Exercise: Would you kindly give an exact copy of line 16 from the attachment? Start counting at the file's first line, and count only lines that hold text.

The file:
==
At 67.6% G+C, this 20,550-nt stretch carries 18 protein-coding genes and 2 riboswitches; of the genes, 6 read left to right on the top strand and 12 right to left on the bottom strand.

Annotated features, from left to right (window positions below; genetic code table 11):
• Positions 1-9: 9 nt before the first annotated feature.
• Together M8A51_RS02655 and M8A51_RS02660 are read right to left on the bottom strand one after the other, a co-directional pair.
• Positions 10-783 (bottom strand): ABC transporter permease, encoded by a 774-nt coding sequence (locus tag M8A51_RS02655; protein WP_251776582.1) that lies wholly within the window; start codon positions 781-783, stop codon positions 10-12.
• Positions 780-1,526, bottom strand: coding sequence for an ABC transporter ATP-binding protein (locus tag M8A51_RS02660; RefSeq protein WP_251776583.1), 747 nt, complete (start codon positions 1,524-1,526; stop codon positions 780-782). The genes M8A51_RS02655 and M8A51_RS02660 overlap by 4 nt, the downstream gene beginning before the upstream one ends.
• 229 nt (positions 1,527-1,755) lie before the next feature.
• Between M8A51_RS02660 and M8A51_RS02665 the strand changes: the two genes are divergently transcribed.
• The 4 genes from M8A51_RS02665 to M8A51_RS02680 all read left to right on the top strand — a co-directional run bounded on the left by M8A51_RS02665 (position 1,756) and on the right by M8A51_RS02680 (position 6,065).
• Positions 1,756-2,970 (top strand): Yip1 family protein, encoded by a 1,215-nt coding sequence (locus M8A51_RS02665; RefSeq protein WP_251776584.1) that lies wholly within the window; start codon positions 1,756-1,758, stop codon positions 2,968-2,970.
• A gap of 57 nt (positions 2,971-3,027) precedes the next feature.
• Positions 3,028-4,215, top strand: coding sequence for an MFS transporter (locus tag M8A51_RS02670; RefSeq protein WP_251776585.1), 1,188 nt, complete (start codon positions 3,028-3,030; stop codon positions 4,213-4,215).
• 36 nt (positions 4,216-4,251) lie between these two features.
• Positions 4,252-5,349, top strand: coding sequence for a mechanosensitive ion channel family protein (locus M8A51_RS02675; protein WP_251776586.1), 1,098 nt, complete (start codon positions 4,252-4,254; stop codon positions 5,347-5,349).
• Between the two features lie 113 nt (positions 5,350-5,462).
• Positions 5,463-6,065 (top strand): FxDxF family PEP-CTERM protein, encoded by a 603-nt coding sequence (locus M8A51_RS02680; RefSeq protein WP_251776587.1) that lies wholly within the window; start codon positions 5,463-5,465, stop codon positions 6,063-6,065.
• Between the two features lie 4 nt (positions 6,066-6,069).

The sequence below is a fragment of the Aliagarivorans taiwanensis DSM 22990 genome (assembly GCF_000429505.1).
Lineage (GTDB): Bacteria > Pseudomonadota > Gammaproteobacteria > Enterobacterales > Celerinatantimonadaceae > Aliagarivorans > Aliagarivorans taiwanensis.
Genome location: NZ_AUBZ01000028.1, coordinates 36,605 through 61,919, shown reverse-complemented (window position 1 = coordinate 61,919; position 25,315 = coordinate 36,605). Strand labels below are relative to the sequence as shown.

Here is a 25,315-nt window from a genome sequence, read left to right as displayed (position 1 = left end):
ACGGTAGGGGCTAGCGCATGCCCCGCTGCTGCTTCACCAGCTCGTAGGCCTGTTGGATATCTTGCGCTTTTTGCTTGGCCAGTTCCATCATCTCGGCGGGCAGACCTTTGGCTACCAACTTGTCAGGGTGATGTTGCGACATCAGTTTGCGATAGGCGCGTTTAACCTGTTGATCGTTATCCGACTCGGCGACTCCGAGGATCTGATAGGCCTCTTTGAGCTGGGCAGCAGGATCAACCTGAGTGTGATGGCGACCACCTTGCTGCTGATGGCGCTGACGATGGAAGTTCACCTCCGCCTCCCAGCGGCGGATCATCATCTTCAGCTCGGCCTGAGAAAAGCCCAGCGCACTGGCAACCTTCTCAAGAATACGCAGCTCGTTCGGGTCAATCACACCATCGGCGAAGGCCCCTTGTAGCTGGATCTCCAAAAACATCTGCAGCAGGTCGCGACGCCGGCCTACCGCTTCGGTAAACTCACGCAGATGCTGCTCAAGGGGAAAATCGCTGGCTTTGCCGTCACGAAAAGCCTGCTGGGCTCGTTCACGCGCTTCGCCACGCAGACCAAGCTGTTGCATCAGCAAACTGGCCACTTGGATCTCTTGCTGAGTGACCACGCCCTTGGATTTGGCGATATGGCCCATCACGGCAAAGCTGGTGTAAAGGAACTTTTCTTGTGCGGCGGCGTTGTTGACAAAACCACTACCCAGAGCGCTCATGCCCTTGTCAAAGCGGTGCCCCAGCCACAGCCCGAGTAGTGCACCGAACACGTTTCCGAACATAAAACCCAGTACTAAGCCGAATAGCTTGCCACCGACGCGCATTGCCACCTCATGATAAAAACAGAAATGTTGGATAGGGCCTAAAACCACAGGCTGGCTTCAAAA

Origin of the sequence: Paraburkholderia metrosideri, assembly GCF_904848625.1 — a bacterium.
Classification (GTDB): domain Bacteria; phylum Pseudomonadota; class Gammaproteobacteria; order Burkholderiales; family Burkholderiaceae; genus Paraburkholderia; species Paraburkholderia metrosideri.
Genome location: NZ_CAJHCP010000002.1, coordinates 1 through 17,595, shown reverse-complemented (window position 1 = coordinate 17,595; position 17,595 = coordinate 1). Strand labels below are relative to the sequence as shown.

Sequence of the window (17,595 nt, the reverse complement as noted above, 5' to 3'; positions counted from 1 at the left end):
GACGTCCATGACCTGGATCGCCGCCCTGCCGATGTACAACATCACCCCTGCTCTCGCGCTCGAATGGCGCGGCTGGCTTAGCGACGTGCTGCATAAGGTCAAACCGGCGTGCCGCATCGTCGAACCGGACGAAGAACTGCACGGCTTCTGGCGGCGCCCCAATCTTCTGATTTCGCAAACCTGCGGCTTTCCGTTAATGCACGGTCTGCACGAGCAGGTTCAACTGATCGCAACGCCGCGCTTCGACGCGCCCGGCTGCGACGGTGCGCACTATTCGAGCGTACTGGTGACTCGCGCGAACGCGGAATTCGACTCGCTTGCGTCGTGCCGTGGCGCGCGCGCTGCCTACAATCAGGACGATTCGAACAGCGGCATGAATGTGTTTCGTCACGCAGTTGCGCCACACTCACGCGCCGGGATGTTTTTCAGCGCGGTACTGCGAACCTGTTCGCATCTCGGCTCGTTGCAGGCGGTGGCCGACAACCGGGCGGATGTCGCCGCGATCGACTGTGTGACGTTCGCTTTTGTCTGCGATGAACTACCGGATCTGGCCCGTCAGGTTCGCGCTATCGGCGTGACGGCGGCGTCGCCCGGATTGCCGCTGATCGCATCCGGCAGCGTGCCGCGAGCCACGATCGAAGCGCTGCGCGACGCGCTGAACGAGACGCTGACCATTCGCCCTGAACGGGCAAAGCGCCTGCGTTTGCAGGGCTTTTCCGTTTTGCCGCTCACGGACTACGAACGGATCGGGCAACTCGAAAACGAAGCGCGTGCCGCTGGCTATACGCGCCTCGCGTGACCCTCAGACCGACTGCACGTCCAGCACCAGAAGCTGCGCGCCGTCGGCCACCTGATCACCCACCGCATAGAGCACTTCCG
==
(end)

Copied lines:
• Positions 5,463-6,065 (top strand): FxDxF family PEP-CTERM protein, encoded by a 603-nt coding sequence (locus M8A51_RS02680; RefSeq protein WP_251776587.1) that lies wholly within the window; start codon positions 5,463-5,465, stop codon positions 6,063-6,065.